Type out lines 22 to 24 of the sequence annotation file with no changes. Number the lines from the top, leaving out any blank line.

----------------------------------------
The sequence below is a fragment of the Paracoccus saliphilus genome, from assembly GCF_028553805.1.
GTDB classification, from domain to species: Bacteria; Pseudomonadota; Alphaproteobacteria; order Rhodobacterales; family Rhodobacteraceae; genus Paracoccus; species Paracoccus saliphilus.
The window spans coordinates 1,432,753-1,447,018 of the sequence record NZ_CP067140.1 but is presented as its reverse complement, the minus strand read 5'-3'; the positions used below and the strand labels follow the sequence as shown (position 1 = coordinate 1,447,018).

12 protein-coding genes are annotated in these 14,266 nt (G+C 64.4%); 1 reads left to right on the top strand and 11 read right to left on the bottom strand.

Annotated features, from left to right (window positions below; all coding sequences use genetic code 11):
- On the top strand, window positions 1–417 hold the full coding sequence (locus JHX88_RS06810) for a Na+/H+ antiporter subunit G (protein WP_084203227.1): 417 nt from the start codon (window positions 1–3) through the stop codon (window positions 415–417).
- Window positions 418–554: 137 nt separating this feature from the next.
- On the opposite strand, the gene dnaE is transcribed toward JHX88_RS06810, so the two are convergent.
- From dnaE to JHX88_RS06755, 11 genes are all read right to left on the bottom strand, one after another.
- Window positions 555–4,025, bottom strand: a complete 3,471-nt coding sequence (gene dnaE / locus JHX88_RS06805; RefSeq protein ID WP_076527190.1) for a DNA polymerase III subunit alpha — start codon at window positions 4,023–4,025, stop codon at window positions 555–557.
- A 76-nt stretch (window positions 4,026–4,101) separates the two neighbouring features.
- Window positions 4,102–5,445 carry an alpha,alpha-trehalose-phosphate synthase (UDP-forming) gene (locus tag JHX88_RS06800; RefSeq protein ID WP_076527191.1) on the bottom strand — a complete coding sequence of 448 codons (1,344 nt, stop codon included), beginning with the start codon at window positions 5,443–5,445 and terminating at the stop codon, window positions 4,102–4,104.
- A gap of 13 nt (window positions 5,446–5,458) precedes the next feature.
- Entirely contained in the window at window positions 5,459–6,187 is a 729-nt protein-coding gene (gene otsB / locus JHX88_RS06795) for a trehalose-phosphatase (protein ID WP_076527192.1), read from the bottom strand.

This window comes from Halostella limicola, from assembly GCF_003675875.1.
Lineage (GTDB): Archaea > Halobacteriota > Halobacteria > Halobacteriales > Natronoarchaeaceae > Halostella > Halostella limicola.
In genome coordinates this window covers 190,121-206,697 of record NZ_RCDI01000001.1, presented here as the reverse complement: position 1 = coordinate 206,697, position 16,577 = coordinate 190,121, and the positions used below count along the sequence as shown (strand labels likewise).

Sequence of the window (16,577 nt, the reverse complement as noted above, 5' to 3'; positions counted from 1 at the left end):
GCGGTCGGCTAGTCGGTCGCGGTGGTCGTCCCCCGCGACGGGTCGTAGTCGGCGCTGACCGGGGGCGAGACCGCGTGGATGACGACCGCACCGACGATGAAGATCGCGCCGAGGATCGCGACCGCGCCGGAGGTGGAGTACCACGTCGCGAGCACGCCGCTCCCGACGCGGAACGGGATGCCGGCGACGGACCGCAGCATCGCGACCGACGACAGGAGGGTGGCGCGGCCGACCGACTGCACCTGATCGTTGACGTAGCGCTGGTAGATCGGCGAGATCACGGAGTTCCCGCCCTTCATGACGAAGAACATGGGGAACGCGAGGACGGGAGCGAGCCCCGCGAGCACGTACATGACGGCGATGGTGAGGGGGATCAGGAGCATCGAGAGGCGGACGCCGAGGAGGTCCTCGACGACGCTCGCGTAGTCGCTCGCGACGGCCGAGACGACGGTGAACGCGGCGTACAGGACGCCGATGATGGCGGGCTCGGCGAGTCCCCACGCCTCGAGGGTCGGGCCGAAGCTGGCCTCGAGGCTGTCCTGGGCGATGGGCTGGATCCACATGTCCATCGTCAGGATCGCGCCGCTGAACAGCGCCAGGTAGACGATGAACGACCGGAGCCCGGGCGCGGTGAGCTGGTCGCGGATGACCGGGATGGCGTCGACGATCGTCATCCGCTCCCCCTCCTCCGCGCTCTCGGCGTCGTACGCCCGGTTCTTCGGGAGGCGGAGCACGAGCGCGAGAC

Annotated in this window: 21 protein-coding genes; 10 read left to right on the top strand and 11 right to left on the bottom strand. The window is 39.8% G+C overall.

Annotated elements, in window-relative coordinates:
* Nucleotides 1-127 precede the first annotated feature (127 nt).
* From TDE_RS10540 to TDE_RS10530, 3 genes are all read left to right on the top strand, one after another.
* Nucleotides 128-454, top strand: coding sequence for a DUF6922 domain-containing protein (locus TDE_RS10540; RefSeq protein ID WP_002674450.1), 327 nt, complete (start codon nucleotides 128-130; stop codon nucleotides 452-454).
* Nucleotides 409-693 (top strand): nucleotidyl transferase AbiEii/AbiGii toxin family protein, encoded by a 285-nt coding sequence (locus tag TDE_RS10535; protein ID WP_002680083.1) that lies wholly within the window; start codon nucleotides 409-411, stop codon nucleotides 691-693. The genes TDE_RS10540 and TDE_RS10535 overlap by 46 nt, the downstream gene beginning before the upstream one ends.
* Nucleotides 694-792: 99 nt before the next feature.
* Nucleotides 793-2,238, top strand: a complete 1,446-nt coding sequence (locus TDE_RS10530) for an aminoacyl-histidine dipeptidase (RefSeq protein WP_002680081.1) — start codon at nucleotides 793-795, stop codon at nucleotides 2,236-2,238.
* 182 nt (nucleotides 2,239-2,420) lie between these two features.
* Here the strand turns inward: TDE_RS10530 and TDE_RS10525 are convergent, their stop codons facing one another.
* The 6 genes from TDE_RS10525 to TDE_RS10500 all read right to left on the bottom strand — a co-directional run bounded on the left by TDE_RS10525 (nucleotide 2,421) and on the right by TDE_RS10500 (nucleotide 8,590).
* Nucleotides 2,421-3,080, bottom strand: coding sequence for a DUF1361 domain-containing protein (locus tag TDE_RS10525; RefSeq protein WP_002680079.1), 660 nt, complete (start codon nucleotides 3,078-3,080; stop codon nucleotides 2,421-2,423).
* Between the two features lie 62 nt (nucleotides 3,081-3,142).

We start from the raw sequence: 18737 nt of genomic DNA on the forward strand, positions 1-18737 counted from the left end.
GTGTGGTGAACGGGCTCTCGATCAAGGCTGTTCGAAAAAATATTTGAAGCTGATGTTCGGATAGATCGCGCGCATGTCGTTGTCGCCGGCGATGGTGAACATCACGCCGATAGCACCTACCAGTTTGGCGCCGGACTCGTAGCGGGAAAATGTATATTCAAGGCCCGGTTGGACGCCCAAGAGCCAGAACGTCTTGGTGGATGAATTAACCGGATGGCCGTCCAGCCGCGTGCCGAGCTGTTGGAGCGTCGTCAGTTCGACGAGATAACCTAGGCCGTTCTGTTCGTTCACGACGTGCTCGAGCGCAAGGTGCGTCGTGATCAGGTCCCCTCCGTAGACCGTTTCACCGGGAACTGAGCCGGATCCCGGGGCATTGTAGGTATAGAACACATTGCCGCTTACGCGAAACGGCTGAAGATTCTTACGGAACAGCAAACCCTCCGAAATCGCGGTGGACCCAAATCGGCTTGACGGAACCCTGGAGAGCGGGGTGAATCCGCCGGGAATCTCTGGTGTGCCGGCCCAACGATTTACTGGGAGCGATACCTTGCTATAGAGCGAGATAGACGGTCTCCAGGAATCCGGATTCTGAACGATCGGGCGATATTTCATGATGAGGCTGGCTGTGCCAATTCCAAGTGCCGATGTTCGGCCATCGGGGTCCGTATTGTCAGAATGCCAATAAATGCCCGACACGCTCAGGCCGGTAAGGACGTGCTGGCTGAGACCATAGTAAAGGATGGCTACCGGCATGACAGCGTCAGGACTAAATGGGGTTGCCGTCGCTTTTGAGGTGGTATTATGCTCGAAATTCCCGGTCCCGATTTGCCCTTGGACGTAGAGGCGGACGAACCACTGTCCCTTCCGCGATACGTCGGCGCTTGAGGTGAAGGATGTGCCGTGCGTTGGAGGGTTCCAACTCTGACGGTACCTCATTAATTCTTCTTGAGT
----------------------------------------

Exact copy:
* Nucleotides 1-127 precede the first annotated feature (127 nt).
* From TDE_RS10540 to TDE_RS10530, 3 genes are all read left to right on the top strand, one after another.
* Nucleotides 128-454, top strand: coding sequence for a DUF6922 domain-containing protein (locus TDE_RS10540; RefSeq protein ID WP_002674450.1), 327 nt, complete (start codon nucleotides 128-130; stop codon nucleotides 452-454).